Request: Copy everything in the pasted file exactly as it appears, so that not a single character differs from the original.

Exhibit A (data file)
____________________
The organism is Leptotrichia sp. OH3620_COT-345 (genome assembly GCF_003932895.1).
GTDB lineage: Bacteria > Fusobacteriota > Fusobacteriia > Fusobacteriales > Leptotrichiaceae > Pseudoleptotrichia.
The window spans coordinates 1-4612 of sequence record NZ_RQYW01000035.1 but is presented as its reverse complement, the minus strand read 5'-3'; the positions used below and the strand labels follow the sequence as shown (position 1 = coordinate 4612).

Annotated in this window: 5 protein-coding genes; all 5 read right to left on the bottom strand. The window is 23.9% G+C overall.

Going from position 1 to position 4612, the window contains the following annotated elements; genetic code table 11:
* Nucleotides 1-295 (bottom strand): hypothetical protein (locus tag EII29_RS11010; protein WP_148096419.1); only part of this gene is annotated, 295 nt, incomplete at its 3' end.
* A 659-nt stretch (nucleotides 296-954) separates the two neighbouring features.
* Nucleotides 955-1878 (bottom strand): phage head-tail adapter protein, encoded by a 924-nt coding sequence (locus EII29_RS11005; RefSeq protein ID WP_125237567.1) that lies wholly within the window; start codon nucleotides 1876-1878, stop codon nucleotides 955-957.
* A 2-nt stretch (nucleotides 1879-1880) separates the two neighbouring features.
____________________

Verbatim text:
The organism is Leptotrichia sp. OH3620_COT-345 (genome assembly GCF_003932895.1).
GTDB lineage: Bacteria > Fusobacteriota > Fusobacteriia > Fusobacteriales > Leptotrichiaceae > Pseudoleptotrichia.
The window spans coordinates 1-4612 of sequence record NZ_RQYW01000035.1 but is presented as its reverse complement, the minus strand read 5'-3'; the positions used below and the strand labels follow the sequence as shown (position 1 = coordinate 4612).

Annotated in this window: 5 protein-coding genes; all 5 read right to left on the bottom strand. The window is 23.9% G+C overall.

Going from position 1 to position 4612, the window contains the following annotated elements; genetic code table 11:
* Nucleotides 1-295 (bottom strand): hypothetical protein (locus tag EII29_RS11010; protein WP_148096419.1); only part of this gene is annotated, 295 nt, incomplete at its 3' end.
* A 659-nt stretch (nucleotides 296-954) separates the two neighbouring features.
* Nucleotides 955-1878 (bottom strand): phage head-tail adapter protein, encoded by a 924-nt coding sequence (locus EII29_RS11005; RefSeq protein ID WP_125237567.1) that lies wholly within the window; start codon nucleotides 1876-1878, stop codon nucleotides 955-957.
* A 2-nt stretch (nucleotides 1879-1880) separates the two neighbouring features.